Why Study Church History?
Ok, I’ll admit it: I love history. I probably love it to an annoying degree. I spent four years and *way too much money* on my history degree, and I’m one of those weirdos who reads history books for fun. If you spend any time around me, it won’t be long before I launch into a rant about some random dead-for-centuries person you’ve never heard of and probably don’t care about.
I’m just letting you know that up front, so you know I have a significant bias. But I hope that doesn’t lead you to dismiss what I’m about to say:
Everyone, and especially Christians, should learn more about church history.
Now, it’s no secret that most Christians are pretty ignorant of their own history. Sure, they might know a list of their beliefs, and they might know a few key facts about the early church and maybe the Protestant Reformation. But I would wager that most of them would be hard-pressed to tell you about the origins of their beliefs, the key events in their denomination’s history, or some of the more tragic events the church has been part of throughout history.
I’m certainly not here to tell you that you should get a history degree (though I’m not gonna stop you!), but I do think it’s a problem if we, as Christians, don’t know our own history.
Of course, there are lots of motivations people might have for studying church history, and it may surprise you when I say that not all of them are good. Last September, on the first day of my Intro to Church History class at Wycliffe College, my professor listed a few reasons why people study church history. Many of the reasons he gave are very good, and others are…well, not so good.
Here’s a bit of what he shared. Here are two reasons why people think they should study church history – but they aren’t great reasons:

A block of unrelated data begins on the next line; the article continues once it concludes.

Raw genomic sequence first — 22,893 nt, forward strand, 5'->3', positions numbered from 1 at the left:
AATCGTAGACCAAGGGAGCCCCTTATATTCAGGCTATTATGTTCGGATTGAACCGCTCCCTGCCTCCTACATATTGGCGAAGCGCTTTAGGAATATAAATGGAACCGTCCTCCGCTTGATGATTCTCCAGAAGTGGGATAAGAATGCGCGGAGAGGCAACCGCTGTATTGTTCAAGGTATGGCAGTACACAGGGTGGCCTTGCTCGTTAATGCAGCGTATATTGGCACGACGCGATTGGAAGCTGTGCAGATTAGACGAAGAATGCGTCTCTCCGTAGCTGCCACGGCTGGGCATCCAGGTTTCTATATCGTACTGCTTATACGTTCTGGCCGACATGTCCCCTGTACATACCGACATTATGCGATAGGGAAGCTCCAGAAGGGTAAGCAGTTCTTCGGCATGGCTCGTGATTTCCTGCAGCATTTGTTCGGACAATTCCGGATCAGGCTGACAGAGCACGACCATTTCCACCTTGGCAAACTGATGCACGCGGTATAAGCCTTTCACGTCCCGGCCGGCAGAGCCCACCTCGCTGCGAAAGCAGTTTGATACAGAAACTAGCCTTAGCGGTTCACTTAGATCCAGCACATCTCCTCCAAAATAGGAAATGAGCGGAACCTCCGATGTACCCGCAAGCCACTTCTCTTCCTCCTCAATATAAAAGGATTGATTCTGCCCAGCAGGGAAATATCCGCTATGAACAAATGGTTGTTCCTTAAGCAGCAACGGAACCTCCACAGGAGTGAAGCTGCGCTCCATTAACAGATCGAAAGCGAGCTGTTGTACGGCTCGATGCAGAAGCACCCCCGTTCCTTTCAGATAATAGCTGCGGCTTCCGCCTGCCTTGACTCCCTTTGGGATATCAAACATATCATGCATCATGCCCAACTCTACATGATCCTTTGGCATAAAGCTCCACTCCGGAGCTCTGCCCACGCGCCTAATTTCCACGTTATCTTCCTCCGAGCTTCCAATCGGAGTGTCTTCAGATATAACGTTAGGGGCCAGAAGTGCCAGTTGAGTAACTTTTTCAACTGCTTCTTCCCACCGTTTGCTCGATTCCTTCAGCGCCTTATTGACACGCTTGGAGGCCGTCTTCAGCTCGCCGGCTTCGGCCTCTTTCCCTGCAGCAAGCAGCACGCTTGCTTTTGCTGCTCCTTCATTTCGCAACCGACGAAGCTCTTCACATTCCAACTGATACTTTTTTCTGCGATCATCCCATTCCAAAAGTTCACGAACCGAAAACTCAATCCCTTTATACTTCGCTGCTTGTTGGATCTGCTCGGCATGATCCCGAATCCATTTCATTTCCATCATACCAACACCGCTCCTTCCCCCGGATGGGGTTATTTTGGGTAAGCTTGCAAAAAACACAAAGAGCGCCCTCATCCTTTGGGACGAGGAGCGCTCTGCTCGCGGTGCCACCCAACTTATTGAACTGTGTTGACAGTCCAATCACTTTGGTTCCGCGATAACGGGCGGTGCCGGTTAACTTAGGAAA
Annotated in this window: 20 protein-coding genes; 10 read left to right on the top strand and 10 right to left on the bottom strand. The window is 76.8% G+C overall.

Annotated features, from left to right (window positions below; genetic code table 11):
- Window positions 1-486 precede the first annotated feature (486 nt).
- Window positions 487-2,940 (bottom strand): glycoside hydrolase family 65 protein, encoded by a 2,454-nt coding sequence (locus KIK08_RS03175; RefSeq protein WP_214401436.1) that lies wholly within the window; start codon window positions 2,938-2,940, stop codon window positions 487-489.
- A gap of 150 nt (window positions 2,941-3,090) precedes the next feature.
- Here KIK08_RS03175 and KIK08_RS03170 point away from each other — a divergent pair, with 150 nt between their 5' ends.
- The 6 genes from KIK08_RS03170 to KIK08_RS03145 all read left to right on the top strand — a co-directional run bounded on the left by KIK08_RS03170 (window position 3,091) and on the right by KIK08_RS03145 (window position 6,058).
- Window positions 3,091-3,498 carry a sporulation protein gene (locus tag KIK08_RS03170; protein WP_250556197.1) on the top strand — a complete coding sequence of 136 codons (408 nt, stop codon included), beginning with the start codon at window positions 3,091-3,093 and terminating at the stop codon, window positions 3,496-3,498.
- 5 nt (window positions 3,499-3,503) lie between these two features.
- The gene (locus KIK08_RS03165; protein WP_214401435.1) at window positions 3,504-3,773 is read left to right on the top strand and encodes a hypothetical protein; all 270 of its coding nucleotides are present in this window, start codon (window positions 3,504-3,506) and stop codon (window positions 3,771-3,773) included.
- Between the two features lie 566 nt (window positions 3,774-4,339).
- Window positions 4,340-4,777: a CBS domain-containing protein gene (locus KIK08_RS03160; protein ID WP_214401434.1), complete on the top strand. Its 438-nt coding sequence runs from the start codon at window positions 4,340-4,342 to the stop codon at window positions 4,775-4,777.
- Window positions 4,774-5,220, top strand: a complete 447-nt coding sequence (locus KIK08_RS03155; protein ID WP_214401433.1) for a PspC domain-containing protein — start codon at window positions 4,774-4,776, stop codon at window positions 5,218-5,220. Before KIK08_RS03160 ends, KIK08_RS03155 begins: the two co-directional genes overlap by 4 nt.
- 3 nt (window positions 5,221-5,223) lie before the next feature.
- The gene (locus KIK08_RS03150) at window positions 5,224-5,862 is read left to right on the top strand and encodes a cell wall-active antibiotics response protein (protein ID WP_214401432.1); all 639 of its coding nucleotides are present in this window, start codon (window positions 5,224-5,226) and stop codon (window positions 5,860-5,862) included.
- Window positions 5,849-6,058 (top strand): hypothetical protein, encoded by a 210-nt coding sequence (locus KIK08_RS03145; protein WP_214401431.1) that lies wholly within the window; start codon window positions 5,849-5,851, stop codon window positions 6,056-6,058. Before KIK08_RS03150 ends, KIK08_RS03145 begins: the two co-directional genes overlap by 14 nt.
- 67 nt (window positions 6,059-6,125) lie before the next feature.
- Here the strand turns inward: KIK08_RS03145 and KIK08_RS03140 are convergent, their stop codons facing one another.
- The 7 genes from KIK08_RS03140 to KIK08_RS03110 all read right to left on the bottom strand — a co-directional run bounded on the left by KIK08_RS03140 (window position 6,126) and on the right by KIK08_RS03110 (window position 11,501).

Some people study church history because it justifies their own personal beliefs. This is what some people call the “pipeline” model of church history. In this model, the student only traces the history of their own denomination, ignoring the richness that the history of the wider church has to offer. They might even say that anyone who disagreed with their beliefs throughout history wasn’t a “true believer.”
Others study church history because they want an accurate, unbiased account of how the modern church came to be. Though this is a noble endeavor it won’t get you very far. See, there’s no such thing as an unbiased account of history. Sure, you can learn a lot of information by historical study, but it’s always important to be mindful of who’s sharing that information, and what they might be leaving out.
So, those are a couple not-so-great reasons to study church history.
So, why should we study it?
One reason to study church history is to help us diversify our understanding of Christianity. Christianity is the world’s largest religion. It’s spread across many continents, and it’s been around for 2000 years. As a result, there are many different traditions and expressions of Christianity. But often, individual Christians get trapped in their own small cultural bubble and can discount other expressions of the faith (even if they’re aligned with the Bible) as wrong. Learning about the history of many different Christian denominations and traditions can help foster an appreciation for the diversity within the Christian church, and can maybe even open you up to learn about forms of prayer and worship that enrich your own relationship with God.